When it comes to non-natives speaking in regards to native issues – it is a path that must be tread upon lightly in order to avoid (a) tokenization and (b) the usurpation of native voices. Solidarity is great, but it is when campaigns turned publicity stunts like the ones FEMEN indulges in begin using brown bodies as props while at the same time perpetuating orientalism and engaging in blatant prejudicial acts to promote their idea of ‘liberation’. FEMEN, and other such groups, offer no solution to the undeniable subjugated of women present in the Middle East-North Africa, it is all a show of thin, white grandeur.
Simply stating that you are in solidarity, that you support a woman’s right to don the headscarf, remove it, cover/uncover etc. is in no way dubious. It is when aforementioned solidarity crosses the red line and veers into the seizure of native voices and the tokenization of these voices does this become intensely problematic, ineffective and perverse.
Also it has long been chronicled that women of colour are often left out of mainstream feminist discourse, unless it is by means of humanitarian imperialism channels where they are simply tokenised. Bell Hooks (Gloria Jean Watkins), a feminist, social activist, does a magnificent job describing this in much of her work.
In terms of the mounting questions in regards to how one is to raise awareness in light of such groups as FEMEN: you raise awareness by highlighting native voices, not co-opting them. It is your duty to amplify, not commandeer.
As Sara Salem, PhD researcher at the Institute of Social Studies in the Netherlands, notes:
“Feminism has the potential to be greatly emancipatory by adopting an anti-racist, anti-homophobic, anti-transphobic and anti-Islamophobic rhetoric, instead of often actively being racist, homophobic, transphobic and Islamophobic. By clearly delineating the boundaries of what is “good” and “bad” feminism, Femen is using colonial feminist rhetoric that defines Arab women as oppressed by culture and religion, while no mention is made of capitalism, racism, or global imperialism. It is actively promoting the idea that Muslim women are suffering from “false consciousness” because they cannot see (while Femen can see) that the veil and religion are intrinsically harmful to all women.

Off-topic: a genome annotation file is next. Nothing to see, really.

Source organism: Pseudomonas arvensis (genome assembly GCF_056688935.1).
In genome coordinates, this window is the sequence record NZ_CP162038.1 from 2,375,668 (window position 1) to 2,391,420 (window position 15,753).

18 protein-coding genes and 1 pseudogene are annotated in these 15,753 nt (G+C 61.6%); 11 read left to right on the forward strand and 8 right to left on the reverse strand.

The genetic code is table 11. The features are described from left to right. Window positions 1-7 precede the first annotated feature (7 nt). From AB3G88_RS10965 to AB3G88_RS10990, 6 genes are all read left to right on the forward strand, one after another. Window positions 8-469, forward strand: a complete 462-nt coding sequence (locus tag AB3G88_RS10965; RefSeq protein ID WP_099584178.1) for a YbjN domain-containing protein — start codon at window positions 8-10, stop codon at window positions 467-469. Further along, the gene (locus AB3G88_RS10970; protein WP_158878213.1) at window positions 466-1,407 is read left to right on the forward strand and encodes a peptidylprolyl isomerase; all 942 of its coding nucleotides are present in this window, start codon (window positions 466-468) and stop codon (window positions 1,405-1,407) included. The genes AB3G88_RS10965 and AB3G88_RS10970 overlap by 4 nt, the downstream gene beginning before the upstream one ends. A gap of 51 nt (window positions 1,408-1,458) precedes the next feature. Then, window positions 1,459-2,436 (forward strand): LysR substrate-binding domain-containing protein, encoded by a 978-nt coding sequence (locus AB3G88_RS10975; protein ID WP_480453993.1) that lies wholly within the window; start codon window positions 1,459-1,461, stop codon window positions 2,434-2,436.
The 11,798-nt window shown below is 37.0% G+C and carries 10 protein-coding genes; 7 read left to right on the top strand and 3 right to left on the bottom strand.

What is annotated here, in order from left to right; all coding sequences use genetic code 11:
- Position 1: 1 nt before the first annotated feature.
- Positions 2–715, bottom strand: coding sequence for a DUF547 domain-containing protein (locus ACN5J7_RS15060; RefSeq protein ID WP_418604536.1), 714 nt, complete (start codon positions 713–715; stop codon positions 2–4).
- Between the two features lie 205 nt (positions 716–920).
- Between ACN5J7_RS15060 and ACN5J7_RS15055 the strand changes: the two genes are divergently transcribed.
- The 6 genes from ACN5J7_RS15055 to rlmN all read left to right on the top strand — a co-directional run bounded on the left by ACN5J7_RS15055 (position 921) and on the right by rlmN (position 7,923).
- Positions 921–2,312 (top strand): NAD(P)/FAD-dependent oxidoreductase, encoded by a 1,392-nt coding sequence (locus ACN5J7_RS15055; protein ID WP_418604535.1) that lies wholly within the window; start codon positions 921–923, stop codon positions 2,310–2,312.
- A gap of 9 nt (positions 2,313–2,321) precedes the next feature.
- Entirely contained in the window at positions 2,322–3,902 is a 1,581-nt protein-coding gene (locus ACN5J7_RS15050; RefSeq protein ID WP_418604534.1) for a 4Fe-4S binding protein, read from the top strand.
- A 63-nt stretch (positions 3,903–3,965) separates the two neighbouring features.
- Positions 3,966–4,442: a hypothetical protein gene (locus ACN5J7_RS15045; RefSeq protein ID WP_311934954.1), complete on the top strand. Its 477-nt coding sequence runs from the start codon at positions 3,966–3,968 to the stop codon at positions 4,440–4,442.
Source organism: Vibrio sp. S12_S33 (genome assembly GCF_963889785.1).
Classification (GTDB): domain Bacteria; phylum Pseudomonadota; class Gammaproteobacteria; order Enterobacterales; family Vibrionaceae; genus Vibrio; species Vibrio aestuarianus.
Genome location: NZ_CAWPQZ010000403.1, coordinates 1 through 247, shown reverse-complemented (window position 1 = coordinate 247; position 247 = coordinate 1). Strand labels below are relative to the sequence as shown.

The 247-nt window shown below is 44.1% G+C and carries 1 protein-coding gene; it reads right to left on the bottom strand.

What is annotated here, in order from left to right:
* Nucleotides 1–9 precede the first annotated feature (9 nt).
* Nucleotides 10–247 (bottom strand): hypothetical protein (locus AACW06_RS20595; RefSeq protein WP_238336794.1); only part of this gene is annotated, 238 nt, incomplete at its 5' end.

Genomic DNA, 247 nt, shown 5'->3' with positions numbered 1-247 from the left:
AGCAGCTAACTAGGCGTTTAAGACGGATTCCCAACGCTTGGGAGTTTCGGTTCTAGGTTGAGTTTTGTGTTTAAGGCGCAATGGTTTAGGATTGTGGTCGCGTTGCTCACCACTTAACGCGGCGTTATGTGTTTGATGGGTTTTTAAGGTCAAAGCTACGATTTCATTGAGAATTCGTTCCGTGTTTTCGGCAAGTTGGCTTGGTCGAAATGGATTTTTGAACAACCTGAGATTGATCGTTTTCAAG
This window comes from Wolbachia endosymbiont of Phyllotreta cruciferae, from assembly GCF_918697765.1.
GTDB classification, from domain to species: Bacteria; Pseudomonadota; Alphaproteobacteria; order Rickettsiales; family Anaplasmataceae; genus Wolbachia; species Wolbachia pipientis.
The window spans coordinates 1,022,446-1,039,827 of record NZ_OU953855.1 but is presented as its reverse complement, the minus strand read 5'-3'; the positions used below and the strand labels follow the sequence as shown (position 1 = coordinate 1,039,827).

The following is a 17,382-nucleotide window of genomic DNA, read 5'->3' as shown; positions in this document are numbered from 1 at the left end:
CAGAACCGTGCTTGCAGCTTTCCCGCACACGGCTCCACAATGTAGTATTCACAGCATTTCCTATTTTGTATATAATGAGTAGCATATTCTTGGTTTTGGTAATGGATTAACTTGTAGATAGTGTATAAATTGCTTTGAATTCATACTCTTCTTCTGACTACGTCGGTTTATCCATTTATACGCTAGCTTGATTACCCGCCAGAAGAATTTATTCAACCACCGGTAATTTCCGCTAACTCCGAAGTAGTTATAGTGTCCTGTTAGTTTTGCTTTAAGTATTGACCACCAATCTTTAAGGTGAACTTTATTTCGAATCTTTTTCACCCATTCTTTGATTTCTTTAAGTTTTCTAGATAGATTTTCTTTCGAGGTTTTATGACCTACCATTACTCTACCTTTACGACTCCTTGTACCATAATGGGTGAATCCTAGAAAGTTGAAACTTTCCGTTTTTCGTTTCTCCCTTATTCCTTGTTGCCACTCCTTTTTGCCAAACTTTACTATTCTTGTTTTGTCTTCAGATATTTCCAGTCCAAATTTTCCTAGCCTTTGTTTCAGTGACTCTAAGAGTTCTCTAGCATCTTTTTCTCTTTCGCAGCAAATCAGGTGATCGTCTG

Yet again, the lives of Muslim women are to be judged by European feminists, who yet again have decided that Islam – and the veil – are key components of patriarchy. Where do women who disagree with this fit? Where is the space for a plurality of voices? And the most important question of all: can feminism survive unless it sheds its Eurocentric bias and starts accepting that the experiences of all women should be seen as legitimate?”
Post-Colonial feminists worth mentioning, a few of many:
Chandra Talpade Mohanty
Responses to FEMEN by women of colour, others:
The Inconsistency of Femen’s Imperialist “one size fits all” Attitude by Bim Adewunmi
Femen’s Neocolonial Feminism: When Nudity Becomes A Uniform by Sara Salem
The Fast-Food Feminism of the Topless FEMEN by Mona Chollet
That’s Not What A Feminist Looks Like by Elly Badcock
The African History of Nude Protest by Maryam Kazeem
My piece on rediscovering Feminism
Is Western Patriarchal Feminism Good For Third World/Minority Women? by Azizah Al-Hibri
Women and Gender in Islam by Leila Ahmed
And two relevant books by Edward Saïd:
Culture and Imperialism
— Callie Beusman, Muslim Women Shockingly Not Grateful for Topless European Ladies Trying To ‘Save’ Them, April 5, 2013